17 September 2015 | rddj05
Really Well-Made Film. Not for the Fast n' Furious Crowd
Once again, Chandor gives us a well-written, well-acted, beautifully photographed film, on a relatively small budget, that winds up being incredibly watchable. I would say he's done this with all 3 of his films. None of them were action-packed film, but that all had a truth and reality to them, that really pulled me in.
I've read some reviews on here that complain that the film was too slow for them or that it was "boring." Look, despite it's title (which may have mislead a lot of viewers going in), this film is not for the Fast and Furious or Transformers crowd. It's not even for people who loved the blood-soaked Scarface.
It portrays violence and the fear of running a business in NYC in the early 80s, in a very real way. And it captures the early 80s look flawlessly.
This film may, however, be be for people who loved films like The Godfather or DePalma's Dressed to Kill. Not only does Oscar Issac seem to channel bits of Michael Corleone, but the film is lit and photographed in a very similar manner to the way that Gordon Willis shot The Godfather. Also, for those who think there was a ton of action and killing in the Godfather, outside of the final few minutes, there really isn't. Though very different films, what pulls you into the Godfather and Dressed to Kill is similar to what pulls you in here. Tension, honesty, a simple story, well told. No BS. No shooting up a whole town, with dead bodies falling everywhere, and then cutting to the next scene at dinner.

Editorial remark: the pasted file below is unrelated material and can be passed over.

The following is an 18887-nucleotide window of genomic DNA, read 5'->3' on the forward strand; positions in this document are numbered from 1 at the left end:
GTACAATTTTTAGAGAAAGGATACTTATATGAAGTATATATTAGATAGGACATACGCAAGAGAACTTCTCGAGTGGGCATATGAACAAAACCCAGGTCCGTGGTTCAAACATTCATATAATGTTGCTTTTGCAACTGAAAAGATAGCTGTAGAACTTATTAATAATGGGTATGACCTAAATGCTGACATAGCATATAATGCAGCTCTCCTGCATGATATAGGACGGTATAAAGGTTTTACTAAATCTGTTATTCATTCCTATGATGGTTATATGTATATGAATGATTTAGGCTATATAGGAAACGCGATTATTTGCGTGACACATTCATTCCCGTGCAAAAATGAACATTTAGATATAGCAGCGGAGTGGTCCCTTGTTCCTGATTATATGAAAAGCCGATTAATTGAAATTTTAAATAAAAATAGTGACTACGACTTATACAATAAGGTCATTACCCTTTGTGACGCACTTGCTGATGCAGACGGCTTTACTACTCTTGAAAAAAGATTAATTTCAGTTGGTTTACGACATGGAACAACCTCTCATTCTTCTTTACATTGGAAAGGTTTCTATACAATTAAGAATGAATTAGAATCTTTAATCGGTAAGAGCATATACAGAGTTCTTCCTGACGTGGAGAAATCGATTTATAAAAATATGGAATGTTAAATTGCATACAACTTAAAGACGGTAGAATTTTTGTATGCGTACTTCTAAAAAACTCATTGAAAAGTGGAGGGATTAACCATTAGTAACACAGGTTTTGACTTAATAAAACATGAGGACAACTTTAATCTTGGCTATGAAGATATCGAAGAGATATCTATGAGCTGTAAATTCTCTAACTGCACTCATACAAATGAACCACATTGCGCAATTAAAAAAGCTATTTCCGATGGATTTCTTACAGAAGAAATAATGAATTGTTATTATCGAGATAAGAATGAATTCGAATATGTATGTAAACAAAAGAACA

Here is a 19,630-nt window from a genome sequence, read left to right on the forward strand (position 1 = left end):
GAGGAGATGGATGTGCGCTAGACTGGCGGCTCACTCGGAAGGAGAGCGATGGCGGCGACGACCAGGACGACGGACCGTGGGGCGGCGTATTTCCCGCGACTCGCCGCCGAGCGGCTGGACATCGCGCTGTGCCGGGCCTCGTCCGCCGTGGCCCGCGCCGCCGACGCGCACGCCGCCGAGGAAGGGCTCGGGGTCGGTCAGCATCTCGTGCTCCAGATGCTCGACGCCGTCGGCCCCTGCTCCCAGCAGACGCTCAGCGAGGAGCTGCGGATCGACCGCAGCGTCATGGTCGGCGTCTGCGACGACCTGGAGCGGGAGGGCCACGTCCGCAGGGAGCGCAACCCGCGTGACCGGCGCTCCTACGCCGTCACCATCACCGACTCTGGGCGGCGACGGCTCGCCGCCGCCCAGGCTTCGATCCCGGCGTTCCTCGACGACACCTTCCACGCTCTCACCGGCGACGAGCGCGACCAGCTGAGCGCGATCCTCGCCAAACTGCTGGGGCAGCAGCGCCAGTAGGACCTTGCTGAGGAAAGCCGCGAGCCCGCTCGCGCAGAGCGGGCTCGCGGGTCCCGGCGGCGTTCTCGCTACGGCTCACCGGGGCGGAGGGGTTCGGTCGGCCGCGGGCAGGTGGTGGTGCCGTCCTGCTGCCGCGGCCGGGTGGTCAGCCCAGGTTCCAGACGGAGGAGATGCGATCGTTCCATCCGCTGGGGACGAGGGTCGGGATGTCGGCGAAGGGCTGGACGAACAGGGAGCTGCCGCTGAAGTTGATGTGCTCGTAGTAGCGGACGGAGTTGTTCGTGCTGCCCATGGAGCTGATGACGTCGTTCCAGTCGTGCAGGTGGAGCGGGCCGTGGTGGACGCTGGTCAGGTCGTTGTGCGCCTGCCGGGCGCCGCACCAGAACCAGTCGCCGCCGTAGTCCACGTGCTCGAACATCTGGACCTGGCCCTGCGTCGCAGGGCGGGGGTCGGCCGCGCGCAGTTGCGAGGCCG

In real life, violence is frightening, finding a gun is frightening, shooting a gun at someone is frightening, having your life savings at stake, and the fear of losing everything you've worked for is frightening. Chandor pulls this all together to build tension, and it results in a very satisfying film.